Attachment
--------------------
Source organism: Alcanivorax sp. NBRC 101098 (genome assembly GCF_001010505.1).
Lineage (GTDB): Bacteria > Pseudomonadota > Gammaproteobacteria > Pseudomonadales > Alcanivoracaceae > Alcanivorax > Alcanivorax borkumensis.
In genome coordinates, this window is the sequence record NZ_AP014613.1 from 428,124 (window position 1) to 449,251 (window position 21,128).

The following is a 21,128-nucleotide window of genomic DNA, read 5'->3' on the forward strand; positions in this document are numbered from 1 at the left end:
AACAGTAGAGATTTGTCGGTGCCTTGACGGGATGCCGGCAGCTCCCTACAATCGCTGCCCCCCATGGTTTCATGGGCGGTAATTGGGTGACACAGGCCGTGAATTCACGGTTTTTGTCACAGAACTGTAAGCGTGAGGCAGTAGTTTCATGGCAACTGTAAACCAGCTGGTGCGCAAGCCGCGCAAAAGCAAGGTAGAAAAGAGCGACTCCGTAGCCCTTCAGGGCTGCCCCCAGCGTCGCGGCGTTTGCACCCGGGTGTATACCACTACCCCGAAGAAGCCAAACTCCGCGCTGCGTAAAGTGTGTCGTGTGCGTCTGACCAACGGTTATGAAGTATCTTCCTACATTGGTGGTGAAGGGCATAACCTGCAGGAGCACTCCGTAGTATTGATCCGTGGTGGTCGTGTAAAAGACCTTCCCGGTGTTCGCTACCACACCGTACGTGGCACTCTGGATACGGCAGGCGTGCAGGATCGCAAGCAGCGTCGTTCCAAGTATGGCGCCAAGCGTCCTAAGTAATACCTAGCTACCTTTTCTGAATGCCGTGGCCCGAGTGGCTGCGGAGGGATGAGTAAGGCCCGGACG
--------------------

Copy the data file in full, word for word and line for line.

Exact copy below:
Source organism: Alcanivorax sp. NBRC 101098 (genome assembly GCF_001010505.1).
Lineage (GTDB): Bacteria > Pseudomonadota > Gammaproteobacteria > Pseudomonadales > Alcanivoracaceae > Alcanivorax > Alcanivorax borkumensis.
In genome coordinates, this window is the sequence record NZ_AP014613.1 from 428,124 (window position 1) to 449,251 (window position 21,128).

The following is a 21,128-nucleotide window of genomic DNA, read 5'->3' on the forward strand; positions in this document are numbered from 1 at the left end:
AACAGTAGAGATTTGTCGGTGCCTTGACGGGATGCCGGCAGCTCCCTACAATCGCTGCCCCCCATGGTTTCATGGGCGGTAATTGGGTGACACAGGCCGTGAATTCACGGTTTTTGTCACAGAACTGTAAGCGTGAGGCAGTAGTTTCATGGCAACTGTAAACCAGCTGGTGCGCAAGCCGCGCAAAAGCAAGGTAGAAAAGAGCGACTCCGTAGCCCTTCAGGGCTGCCCCCAGCGTCGCGGCGTTTGCACCCGGGTGTATACCACTACCCCGAAGAAGCCAAACTCCGCGCTGCGTAAAGTGTGTCGTGTGCGTCTGACCAACGGTTATGAAGTATCTTCCTACATTGGTGGTGAAGGGCATAACCTGCAGGAGCACTCCGTAGTATTGATCCGTGGTGGTCGTGTAAAAGACCTTCCCGGTGTTCGCTACCACACCGTACGTGGCACTCTGGATACGGCAGGCGTGCAGGATCGCAAGCAGCGTCGTTCCAAGTATGGCGCCAAGCGTCCTAAGTAATACCTAGCTACCTTTTCTGAATGCCGTGGCCCGAGTGGCTGCGGAGGGATGAGTAAGGCCCGGACG